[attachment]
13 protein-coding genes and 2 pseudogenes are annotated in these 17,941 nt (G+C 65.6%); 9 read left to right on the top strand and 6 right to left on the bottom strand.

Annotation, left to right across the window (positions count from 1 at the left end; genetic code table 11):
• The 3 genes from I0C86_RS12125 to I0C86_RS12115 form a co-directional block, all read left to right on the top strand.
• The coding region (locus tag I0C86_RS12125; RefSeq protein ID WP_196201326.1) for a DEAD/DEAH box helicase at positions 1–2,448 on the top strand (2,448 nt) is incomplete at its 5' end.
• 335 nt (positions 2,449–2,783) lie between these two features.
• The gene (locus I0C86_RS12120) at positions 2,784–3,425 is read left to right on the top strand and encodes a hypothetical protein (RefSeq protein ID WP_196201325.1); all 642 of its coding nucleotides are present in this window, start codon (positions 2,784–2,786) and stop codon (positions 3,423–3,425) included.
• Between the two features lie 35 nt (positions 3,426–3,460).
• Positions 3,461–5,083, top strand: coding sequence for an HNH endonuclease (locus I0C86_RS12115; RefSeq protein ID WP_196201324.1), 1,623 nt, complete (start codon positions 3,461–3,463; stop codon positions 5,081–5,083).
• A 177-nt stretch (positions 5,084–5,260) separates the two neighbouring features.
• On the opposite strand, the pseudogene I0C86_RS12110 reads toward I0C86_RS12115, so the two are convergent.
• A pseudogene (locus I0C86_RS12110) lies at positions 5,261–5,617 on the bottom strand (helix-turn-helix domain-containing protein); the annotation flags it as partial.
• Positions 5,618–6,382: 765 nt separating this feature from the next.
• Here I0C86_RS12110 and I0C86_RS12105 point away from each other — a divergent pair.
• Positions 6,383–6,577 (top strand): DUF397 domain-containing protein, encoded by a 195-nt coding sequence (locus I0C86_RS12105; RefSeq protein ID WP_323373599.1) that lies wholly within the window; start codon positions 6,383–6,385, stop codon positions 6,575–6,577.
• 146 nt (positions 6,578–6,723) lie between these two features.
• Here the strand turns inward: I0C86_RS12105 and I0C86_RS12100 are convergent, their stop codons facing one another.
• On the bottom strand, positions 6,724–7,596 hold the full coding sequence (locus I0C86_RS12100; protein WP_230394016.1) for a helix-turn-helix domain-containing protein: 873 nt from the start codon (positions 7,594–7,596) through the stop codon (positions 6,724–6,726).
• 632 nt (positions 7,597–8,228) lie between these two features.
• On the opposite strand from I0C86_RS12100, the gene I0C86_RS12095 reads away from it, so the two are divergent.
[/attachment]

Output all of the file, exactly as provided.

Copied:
13 protein-coding genes and 2 pseudogenes are annotated in these 17,941 nt (G+C 65.6%); 9 read left to right on the top strand and 6 right to left on the bottom strand.

Annotation, left to right across the window (positions count from 1 at the left end; genetic code table 11):
• The 3 genes from I0C86_RS12125 to I0C86_RS12115 form a co-directional block, all read left to right on the top strand.
• The coding region (locus tag I0C86_RS12125; RefSeq protein ID WP_196201326.1) for a DEAD/DEAH box helicase at positions 1–2,448 on the top strand (2,448 nt) is incomplete at its 5' end.
• 335 nt (positions 2,449–2,783) lie between these two features.
• The gene (locus I0C86_RS12120) at positions 2,784–3,425 is read left to right on the top strand and encodes a hypothetical protein (RefSeq protein ID WP_196201325.1); all 642 of its coding nucleotides are present in this window, start codon (positions 2,784–2,786) and stop codon (positions 3,423–3,425) included.
• Between the two features lie 35 nt (positions 3,426–3,460).
• Positions 3,461–5,083, top strand: coding sequence for an HNH endonuclease (locus I0C86_RS12115; RefSeq protein ID WP_196201324.1), 1,623 nt, complete (start codon positions 3,461–3,463; stop codon positions 5,081–5,083).
• A 177-nt stretch (positions 5,084–5,260) separates the two neighbouring features.
• On the opposite strand, the pseudogene I0C86_RS12110 reads toward I0C86_RS12115, so the two are convergent.
• A pseudogene (locus I0C86_RS12110) lies at positions 5,261–5,617 on the bottom strand (helix-turn-helix domain-containing protein); the annotation flags it as partial.
• Positions 5,618–6,382: 765 nt separating this feature from the next.
• Here I0C86_RS12110 and I0C86_RS12105 point away from each other — a divergent pair.
• Positions 6,383–6,577 (top strand): DUF397 domain-containing protein, encoded by a 195-nt coding sequence (locus I0C86_RS12105; RefSeq protein ID WP_323373599.1) that lies wholly within the window; start codon positions 6,383–6,385, stop codon positions 6,575–6,577.
• 146 nt (positions 6,578–6,723) lie between these two features.
• Here the strand turns inward: I0C86_RS12105 and I0C86_RS12100 are convergent, their stop codons facing one another.
• On the bottom strand, positions 6,724–7,596 hold the full coding sequence (locus I0C86_RS12100; protein WP_230394016.1) for a helix-turn-helix domain-containing protein: 873 nt from the start codon (positions 7,594–7,596) through the stop codon (positions 6,724–6,726).
• 632 nt (positions 7,597–8,228) lie between these two features.
• On the opposite strand from I0C86_RS12100, the gene I0C86_RS12095 reads away from it, so the two are divergent.